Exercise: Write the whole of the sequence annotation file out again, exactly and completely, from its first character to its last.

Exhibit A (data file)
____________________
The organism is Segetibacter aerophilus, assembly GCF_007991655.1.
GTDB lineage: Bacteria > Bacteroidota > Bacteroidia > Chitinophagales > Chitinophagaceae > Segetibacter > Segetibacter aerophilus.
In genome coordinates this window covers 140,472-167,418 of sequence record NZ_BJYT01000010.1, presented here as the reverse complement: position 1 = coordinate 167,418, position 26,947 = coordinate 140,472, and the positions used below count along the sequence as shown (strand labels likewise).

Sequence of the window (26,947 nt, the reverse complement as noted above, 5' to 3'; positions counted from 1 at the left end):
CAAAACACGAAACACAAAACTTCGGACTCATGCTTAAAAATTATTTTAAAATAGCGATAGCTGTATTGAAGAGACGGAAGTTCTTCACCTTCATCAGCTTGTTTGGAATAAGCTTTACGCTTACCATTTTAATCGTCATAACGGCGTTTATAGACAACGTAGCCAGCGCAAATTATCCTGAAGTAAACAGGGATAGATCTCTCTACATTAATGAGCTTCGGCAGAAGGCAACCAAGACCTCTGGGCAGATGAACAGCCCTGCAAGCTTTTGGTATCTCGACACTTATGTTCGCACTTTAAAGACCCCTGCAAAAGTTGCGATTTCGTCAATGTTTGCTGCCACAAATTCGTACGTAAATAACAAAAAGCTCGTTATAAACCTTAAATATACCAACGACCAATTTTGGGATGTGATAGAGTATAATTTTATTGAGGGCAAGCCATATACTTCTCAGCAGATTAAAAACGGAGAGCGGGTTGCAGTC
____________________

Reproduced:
The organism is Segetibacter aerophilus, assembly GCF_007991655.1.
GTDB lineage: Bacteria > Bacteroidota > Bacteroidia > Chitinophagales > Chitinophagaceae > Segetibacter > Segetibacter aerophilus.
In genome coordinates this window covers 140,472-167,418 of sequence record NZ_BJYT01000010.1, presented here as the reverse complement: position 1 = coordinate 167,418, position 26,947 = coordinate 140,472, and the positions used below count along the sequence as shown (strand labels likewise).

Sequence of the window (26,947 nt, the reverse complement as noted above, 5' to 3'; positions counted from 1 at the left end):
CAAAACACGAAACACAAAACTTCGGACTCATGCTTAAAAATTATTTTAAAATAGCGATAGCTGTATTGAAGAGACGGAAGTTCTTCACCTTCATCAGCTTGTTTGGAATAAGCTTTACGCTTACCATTTTAATCGTCATAACGGCGTTTATAGACAACGTAGCCAGCGCAAATTATCCTGAAGTAAACAGGGATAGATCTCTCTACATTAATGAGCTTCGGCAGAAGGCAACCAAGACCTCTGGGCAGATGAACAGCCCTGCAAGCTTTTGGTATCTCGACACTTATGTTCGCACTTTAAAGACCCCTGCAAAAGTTGCGATTTCGTCAATGTTTGCTGCCACAAATTCGTACGTAAATAACAAAAAGCTCGTTATAAACCTTAAATATACCAACGACCAATTTTGGGATGTGATAGAGTATAATTTTATTGAGGGCAAGCCATATACTTCTCAGCAGATTAAAAACGGAGAGCGGGTTGCAGTC